Times I've Felt Most Ashamed
This letter is sort of a grown-up Trauma-rama, I guess...
Shame is the opposite of unconditional love. And yet it grows like spiritual/emotional mold in our lives. I’ll share a goofy situation that came up for me recently. And, of course, some less goofy ones to follow.
I was visiting my aunt in Connecticut: My cousin was there with her newborn. It was so nice getting to hold the baby, sitting outside, enjoying the family, and the late summer afternoon. When we headed back inside to the kitchen, my aunt noticed some water on the back of my dress and was dabbing at it with a napkin. Pretty quickly, she realized it wasn’t water. Ummm…it was blood…menstrual blood. 😬 I had gotten my period while I was sitting outside with the family. And I wouldn’t ordinarily note this because I consider them blood (bad pun not intended) – but technically they are my in-laws (my ex-husband’s aunt) so there is that added layer of visiting them solo for the first time since my separation. So there we are in the kitchen with my cousin, her husband, their young son, and baby and everyone literally staring silently at a Bounty napkin covered in my period blood. I mean….can you imagine? 💁🏻♀️ I can’t get in their heads but I’m sure they had this moment of WTF do we say?
I burst out laughing: “I am officially an icon now!” Luckily, I happened to have a change of clothes in the car because I was going out of town for the weekend and as they say, all’s well that ends well. In this case, with a good chuckle and an new, but unexpected, level of intimacy and trust with my family.
Compare this with another summer day, years ago when I was Editor of Seventeen.
I was in a design meeting with my Art Director and Deputy Art Director. People who work with me know that I’m generally pretty dramatic and performative when I am expressing myself, and that day was no different. So I was moving all over the place during the meeting from sitting cross legged, legs stretched out on my desk, pacing, you get the drill. Except after the meeting, I realized I’d had a massive period leak and my white pants were drenched in red. It was kinda a blood bath. Of course, I was horrified about Jess and Mike having seen and suffered through the meeting without saying anything. (They have since claimed not to have noticed but…it was super cringey). What’s more interesting is how I handled it back then.
I was so ashamed, my instinct was to hide it before anyone saw anything. I grabbed a jacket and tied it around my waist. (It was a $2000 Pucci jacket by the way, not disposable fashion but that’s all I had.) Instead of going home to change and get cleaned up, I kept the jacket in place, got right into my then-husband’s car after work and we drove 3 hours out to the Hamptons, picked up our friends at the airport (I remember doing little maneuvers to make sure no one walked behind me) and then back to our house in East Hampton where I finally cleaned up HOURS after the leak occurred. I know: Gross, sad, so many adjectives would work.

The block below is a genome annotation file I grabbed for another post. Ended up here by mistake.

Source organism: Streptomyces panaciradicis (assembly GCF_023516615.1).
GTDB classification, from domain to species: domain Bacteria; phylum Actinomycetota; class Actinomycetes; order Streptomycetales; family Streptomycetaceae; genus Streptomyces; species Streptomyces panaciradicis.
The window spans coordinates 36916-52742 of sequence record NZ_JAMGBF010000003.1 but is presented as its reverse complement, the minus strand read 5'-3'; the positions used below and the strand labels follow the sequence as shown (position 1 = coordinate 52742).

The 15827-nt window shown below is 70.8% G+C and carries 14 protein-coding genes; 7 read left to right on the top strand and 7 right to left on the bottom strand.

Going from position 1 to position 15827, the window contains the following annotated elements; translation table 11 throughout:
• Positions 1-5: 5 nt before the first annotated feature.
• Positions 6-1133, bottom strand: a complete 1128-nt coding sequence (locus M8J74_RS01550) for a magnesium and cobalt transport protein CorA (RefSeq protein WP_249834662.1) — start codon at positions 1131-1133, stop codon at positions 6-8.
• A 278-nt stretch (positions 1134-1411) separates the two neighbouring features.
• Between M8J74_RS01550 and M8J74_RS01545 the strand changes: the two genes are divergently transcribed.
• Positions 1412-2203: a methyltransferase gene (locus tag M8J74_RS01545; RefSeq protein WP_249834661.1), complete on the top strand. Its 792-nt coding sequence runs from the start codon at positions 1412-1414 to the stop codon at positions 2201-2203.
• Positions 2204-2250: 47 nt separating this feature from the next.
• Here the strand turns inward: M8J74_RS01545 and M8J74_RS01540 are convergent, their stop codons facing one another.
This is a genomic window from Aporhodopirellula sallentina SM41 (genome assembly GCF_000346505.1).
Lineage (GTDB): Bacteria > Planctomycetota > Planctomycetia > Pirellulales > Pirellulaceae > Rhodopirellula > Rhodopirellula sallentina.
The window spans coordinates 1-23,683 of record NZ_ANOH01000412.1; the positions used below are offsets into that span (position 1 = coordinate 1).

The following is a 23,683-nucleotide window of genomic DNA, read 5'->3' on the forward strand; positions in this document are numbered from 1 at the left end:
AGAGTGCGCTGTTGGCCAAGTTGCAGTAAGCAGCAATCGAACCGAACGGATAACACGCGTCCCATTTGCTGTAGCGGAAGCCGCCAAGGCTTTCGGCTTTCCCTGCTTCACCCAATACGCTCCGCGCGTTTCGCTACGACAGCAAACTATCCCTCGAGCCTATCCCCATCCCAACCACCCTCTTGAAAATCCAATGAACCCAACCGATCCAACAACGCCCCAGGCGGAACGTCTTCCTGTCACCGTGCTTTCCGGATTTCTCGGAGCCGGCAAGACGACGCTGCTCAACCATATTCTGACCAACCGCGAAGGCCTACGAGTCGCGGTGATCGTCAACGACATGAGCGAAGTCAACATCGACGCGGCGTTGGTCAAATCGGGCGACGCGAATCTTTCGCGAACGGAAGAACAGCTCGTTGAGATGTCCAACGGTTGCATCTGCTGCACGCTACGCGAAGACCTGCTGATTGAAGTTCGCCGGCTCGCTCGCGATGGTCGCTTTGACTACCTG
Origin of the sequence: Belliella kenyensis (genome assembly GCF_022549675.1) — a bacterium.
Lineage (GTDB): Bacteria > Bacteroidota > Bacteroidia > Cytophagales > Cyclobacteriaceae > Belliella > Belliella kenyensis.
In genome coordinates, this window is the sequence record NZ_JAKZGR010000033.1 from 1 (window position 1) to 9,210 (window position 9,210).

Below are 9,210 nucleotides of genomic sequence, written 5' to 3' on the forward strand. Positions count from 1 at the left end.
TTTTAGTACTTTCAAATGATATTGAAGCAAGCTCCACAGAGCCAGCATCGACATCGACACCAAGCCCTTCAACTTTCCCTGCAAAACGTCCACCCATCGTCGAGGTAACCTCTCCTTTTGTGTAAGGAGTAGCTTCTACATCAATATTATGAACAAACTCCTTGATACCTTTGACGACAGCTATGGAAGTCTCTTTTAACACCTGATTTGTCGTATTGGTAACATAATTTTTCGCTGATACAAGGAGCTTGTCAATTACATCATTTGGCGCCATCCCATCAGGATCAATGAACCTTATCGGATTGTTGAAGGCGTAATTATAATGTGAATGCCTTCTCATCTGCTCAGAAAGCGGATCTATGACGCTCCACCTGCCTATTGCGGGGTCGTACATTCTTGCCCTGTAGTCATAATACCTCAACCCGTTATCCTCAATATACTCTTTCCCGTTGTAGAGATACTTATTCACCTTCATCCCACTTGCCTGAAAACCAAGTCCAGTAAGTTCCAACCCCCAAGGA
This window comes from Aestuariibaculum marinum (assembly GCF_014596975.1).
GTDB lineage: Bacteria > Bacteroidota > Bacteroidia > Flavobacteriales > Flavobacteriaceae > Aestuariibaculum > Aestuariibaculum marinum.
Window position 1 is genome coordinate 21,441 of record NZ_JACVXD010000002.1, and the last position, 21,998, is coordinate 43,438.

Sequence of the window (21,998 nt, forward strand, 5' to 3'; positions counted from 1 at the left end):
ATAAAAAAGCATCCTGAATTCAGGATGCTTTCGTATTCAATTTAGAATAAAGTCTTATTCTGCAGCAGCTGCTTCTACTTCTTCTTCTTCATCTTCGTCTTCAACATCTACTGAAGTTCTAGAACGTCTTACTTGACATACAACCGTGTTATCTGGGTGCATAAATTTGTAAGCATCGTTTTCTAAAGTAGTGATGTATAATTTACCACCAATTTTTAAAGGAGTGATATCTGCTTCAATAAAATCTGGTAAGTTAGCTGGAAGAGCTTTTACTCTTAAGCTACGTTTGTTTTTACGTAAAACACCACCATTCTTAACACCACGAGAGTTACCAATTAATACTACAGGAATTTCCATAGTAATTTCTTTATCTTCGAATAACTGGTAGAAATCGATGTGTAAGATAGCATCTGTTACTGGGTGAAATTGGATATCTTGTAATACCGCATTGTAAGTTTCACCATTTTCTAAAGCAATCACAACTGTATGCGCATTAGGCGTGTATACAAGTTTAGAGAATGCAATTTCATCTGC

Talk about not showing up for myself. I was so embarrassed that all I focused on was covering up what was giving me shame as opposed to loving and caring for myself through it. On one level, this probably sounds like the adult version of Traumarama – the embarrassing moments section of Seventeen and the other teen magazines. And sure…it is. But even those stories were something deeper: A communal acknowledgement and release of moments that have brought us shame. And here’s what is important to me in this phase of my life: Shame is so powerful… but I don’t want it to overpower me. My very different reaction to the same situation relates to the unconditional self-love I’ve cultivated since then. (More on that at the end!)
Shame was a tool that my mom (like many parents!) used to control me.
Here’s a fucked-up story: This one time when I was in college, I was home for summer break, and had gone out on a date with some guy. It was a standard first date, nothing crazy. But when I got home later that night, I noticed that there was an open condom on the sidewalk in front of my house. I grew up on a street where something like that wasn’t as common as it may be if you’re walking on a street in Manhattan. But some times there was random trash floating around here and there. It wasn’t a pristine upscale neighborhood with long driveways and such. I remember thinking yuck and assumed it would sort of (magically) be gone in the next day or so. (My own children are much more proactive garbage picker-uppers than I was! One of the girls once brought me a disposable mask filled with shit that someone had tossed on the ground at the park so I could throw it out. I know! I just had to share the tasty tidbits we find on the streets in Manhattan. 🤪 ) Anyway, I didn’t think about it. I just went to bed.